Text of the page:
Coffee exports from Vietnam, the world’s largest producer of robusta beans, jumped 85 percent last week from a year earlier, according to Volcafe, the coffee unit of ED&F Man Holdings Ltd.
Vietnamese coffee exports totaled 48,000 metric tons between Feb. 13 and Feb. 17, the Winterthur, Switzerland-based trader said in a report e-mailed today. Shipments were 26,000 tons in the same period last year, Volcafe said.
There were “enormous record-breaking post-Tet exports for Vietnam last week,” Volcafe said. The Tet festival, which marks the Lunar New Year, was Jan. 23 to Jan. 27.
Vietnam’s coffee exports fell 48 percent to 112,182 tons in January from a year earlier, government data show. Farmers there had been holding back beans waiting for higher prices, German researcher F.O. Licht GmbH said in a report dated Feb. 22.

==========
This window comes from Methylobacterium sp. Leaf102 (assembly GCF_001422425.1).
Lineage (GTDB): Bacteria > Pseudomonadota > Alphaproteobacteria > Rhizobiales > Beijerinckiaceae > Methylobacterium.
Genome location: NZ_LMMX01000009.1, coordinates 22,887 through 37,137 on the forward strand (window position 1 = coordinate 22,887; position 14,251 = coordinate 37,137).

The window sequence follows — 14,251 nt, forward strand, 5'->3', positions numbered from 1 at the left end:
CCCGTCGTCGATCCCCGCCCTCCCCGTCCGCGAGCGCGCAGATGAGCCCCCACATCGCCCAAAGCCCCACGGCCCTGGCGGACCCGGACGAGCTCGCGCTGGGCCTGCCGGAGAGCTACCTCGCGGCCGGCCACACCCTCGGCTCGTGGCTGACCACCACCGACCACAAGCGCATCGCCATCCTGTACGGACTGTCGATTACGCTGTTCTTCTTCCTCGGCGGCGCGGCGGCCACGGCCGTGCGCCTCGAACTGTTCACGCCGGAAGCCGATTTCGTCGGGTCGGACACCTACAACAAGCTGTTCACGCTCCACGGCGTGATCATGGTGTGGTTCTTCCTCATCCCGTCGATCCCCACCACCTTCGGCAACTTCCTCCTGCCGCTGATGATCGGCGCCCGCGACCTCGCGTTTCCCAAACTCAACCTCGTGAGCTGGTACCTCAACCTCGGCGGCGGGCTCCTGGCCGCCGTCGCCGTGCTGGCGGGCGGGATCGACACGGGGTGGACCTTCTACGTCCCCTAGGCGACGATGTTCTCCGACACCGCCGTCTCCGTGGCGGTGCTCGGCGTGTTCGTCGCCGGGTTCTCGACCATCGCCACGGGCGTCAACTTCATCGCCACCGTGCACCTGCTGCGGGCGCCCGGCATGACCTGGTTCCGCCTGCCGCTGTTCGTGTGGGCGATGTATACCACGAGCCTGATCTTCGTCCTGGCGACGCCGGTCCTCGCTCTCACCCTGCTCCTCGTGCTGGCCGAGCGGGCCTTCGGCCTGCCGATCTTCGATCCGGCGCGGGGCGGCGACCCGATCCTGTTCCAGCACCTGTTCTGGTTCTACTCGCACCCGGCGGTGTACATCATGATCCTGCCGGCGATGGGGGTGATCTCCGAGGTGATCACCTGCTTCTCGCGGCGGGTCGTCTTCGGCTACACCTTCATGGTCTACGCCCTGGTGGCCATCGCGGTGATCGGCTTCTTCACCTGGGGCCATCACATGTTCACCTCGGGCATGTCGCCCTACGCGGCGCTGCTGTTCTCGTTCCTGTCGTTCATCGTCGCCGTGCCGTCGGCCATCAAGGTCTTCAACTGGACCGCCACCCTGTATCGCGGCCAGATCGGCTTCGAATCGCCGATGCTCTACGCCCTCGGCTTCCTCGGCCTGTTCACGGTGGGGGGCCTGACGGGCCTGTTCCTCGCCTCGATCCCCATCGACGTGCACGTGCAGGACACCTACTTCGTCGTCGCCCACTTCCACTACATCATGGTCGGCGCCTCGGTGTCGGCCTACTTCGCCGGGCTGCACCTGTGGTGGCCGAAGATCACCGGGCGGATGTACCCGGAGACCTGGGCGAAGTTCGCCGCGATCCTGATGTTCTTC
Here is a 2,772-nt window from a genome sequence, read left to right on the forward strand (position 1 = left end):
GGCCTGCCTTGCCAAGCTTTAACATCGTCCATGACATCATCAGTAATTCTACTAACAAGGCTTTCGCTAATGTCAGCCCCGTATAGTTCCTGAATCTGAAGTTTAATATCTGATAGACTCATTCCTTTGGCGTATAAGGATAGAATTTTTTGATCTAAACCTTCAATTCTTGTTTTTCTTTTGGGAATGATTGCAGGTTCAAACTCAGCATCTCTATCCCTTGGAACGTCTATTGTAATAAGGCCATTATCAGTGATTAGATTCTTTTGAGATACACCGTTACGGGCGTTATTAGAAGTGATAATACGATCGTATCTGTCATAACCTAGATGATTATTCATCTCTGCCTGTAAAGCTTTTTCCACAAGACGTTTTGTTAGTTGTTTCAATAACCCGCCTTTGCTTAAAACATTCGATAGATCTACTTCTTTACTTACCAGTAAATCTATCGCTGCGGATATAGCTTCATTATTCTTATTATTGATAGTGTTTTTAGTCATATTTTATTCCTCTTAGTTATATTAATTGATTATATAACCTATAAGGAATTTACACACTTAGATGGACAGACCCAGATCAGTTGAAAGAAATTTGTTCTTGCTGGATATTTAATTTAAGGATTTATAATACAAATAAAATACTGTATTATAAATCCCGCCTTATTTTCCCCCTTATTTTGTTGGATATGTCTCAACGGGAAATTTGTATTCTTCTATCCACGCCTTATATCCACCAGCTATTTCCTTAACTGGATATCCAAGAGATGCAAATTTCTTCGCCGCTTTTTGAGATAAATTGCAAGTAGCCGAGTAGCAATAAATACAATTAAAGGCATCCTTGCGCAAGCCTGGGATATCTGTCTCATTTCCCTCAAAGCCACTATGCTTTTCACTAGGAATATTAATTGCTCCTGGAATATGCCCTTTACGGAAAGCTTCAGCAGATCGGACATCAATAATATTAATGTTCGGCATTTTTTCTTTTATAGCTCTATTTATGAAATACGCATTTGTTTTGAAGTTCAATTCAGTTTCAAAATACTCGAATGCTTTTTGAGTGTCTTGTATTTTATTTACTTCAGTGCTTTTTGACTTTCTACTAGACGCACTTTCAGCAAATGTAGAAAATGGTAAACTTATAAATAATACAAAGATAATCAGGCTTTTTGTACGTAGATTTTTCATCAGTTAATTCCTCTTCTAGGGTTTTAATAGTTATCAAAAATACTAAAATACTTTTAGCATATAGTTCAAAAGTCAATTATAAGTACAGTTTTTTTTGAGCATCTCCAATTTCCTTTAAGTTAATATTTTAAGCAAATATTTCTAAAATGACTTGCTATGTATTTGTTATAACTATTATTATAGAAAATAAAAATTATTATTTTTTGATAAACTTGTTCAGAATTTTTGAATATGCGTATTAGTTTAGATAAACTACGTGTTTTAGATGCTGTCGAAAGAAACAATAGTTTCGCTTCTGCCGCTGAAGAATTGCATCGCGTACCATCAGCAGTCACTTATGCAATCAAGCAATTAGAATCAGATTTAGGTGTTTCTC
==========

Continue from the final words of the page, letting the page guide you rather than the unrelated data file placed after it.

Coffee beans from the Southeast Asian nation were trading at the same level as the price on the NYSE Liffe exchange, down from a premium of $30 a pound last week, Volcafe data show.
Differentials “were looking to weaken faster, however, some aggressive buying has hindered the expected adjustment,” the trader said. Differentials correspond to a discount or a premium paid to obtain physical coffee in relation to the futures price.
Vietnam is the main supplier of robusta beans at this time of year. The harvest in Brazil, the second-biggest producer of the variety, usually starts in July and the crop in third- ranking Indonesia starts in April.
Robusta for May delivery climbed 0.8 percent to $2,035 a ton by 12:46 p.m. on NYSE Liffe in London.
To contact the reporter on this story: Isis Almeida in London at Ialmeida3@bloomberg.net
To contact the editor responsible for this story: Claudia Carpenter at Ccarpenter2@bloomberg.net.